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Future of Higher Education

Why Eliminating Redundancies Can Help Higher Ed Better Help Students

With America’s colleges and universities figuring out how to improve and better deliver curriculum during and beyond the pandemic, we asked DIGARC CEO Richard Becker about how higher ed institutions can help their students succeed.

Richard Becker


What is one innovation you believe will impact higher ed over the next few years?

“Connected Curriculum.” Out of necessity, we have seen institutions embrace and largely succeed in implementing remote learning. 

The implication of successful implementation of remote learning is that institutions will ultimately recognize they are able to draw upon a wider array of course content from sources beyond their campus, seamlessly integrating remote-based learning modules and alternate institution sourced courses into a greater number of customized curriculum paths for students. 

The “democratization of course content” will drive collaboration, cooperation, and course sharing amongst campuses, systems, and institutions. This will require new “connected curriculum” technology infrastructure to enable cooperative course management across institutions, highly customized or personalized curriculum design, and dynamic scheduling and registration that accommodates both in-person and remote learning.

What piece of advice would you give to a dean or school administrator on how to improve student success?

School administrators must adopt a philosophy of continuous improvement and a mindset of collaboration. Naturally, student success begins with an outcome-based definition of success, followed by alignment of curriculum with the desired outcome, and ultimately standardized measurement of the outcome. 

The key to improvement, however, is ongoing optimization or recalibration of curriculum to improve the outcome. This should not be subjective or based on a parochial view, but rather informed by as many data points as can be obtained — including data points that exist beyond the boundaries of an individual institution. 

Cooperation amongst colleges and universities in standard setting, information sharing, and performance benchmarking will elevate the whole of the higher education system, ultimately drawing more students in with a greater likelihood of success and return on their tuition investment.

How can schools better improve equity and access to education for their students?

What is the differentiator in Accounting 101 in College A vs. College B? Likely none. There is an inefficiency that can be solved for with technology-driven, remote-based learning and course sharing amongst colleges and universities. Build once, serve many.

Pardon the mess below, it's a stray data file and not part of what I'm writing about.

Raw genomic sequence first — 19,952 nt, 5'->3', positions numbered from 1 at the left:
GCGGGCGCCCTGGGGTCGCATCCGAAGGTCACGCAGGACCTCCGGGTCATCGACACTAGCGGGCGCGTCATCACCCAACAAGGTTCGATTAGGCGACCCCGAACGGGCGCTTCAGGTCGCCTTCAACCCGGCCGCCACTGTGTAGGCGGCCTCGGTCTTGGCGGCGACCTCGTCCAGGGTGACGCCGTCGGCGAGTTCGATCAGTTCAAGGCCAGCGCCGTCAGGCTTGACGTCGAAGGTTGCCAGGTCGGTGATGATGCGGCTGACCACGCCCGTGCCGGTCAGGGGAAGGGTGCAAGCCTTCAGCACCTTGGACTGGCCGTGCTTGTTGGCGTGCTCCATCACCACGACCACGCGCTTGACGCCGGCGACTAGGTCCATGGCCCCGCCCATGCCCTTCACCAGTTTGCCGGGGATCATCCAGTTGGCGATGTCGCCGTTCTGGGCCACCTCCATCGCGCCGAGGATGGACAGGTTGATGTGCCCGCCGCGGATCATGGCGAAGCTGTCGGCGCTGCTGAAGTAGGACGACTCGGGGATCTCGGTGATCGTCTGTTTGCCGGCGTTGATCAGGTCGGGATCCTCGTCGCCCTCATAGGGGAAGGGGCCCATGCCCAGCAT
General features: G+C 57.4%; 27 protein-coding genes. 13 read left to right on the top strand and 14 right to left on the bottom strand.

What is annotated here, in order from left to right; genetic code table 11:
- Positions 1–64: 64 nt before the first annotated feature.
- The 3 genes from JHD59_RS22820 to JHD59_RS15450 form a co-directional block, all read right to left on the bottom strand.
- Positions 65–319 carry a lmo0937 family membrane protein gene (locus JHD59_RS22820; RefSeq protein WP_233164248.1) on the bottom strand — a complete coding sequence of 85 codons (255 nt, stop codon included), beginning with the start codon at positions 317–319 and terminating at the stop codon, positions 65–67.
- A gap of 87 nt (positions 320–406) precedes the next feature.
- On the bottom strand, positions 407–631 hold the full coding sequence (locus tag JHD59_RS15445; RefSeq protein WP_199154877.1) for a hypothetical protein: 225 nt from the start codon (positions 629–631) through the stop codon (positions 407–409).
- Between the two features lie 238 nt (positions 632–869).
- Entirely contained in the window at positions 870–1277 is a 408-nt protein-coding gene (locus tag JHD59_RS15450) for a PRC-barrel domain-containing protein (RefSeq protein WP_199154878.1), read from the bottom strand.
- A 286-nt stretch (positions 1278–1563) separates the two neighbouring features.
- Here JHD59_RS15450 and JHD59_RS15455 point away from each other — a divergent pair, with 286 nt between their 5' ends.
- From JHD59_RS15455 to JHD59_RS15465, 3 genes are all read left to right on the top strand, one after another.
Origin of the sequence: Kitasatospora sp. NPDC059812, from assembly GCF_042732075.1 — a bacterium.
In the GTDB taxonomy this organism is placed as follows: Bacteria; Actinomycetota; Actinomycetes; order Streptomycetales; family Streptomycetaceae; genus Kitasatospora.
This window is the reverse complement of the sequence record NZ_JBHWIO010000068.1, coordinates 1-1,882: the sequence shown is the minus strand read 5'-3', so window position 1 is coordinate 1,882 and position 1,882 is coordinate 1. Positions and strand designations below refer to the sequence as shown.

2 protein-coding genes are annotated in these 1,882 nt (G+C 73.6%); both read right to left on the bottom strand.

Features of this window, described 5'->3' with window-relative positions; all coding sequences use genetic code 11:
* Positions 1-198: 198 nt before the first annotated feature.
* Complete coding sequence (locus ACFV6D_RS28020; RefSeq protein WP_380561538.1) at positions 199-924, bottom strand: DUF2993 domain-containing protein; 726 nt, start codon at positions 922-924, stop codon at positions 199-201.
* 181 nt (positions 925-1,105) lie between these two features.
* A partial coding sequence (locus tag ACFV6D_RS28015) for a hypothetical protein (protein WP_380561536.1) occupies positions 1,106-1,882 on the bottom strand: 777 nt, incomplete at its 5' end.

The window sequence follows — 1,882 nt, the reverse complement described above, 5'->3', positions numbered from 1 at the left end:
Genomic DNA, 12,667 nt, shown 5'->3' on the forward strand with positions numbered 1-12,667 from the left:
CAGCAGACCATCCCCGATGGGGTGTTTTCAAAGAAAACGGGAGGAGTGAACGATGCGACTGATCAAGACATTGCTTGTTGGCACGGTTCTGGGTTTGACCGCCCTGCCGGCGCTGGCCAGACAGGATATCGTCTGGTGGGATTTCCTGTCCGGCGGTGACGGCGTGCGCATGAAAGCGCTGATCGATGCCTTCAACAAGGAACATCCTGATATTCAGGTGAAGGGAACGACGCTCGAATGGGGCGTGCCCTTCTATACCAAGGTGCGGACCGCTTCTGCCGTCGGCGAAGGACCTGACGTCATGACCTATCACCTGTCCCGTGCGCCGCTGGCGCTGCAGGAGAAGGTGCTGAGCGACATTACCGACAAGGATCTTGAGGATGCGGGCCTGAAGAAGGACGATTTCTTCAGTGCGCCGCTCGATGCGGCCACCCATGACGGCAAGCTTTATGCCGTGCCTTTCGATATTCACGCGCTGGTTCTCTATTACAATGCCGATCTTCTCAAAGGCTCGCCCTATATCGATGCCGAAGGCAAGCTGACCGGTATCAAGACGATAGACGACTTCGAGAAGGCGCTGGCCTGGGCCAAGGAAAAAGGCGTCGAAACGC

In doing so, colleges and universities can more readily focus resources on highly specialized course content and curriculum that aligns with the specific student outcomes that are unique to their institution. 

There is too little differentiation across a universe of too many higher education institutions. Eliminating redundancy across the higher education ecosystem will create an efficiency that will lower costs, improving equity and access to education. 

Standardization across core curriculum will improve student outcomes, and enable a greater proportion of university budget and resources to focus on truly unique institutional learning experiences and course development.

What core values are needed in institutions’ missions in order to thrive and continue to grow for the better? 

Efficiency, collaboration, & specialization. Institutions must first confront the incredible inefficiency within both their own institutions and the greater higher education ecosystem. 

Course content and delivery across an ecosystem of over 4,000 institutions is largely redundant — unnecessarily. Through technology, curriculum planning, access, delivery, and outcomes can be both enhanced and made more affordable. Through institution collaboration, the redundancy of content and delivery can be reduced, with a higher level of learning effectiveness achieved through best practices, standardization, and technology-based interactive learning. 

Finally, with the institution more efficient and collaborative, true specialization can be achieved, with resources and funding dedicated to specialized curriculum that is unique and more carefully tied to those outcomes in which the university specializes. 

Is there anything else you’d like to add?

There is an opportunity for higher education to build upon the initial steps it took in response to the pandemic, and fundamentally advance the way in which education is planned and delivered. 

The legacy education system is archaic, built around isolated academic entities and a fundamental disconnect between curriculum and desired student outcomes. The opportunity is to break down the artificial boundaries, and develop an open and connected network of courses and curriculum, allowing institutions to develop greater levels of customization, specialization, and depth. 

The opportunity is to leverage technology to guide student planning and success — improving access and expanding the level of customization. The technology, demand, and vision exist — what is necessary are market forces to drive institutions to change.

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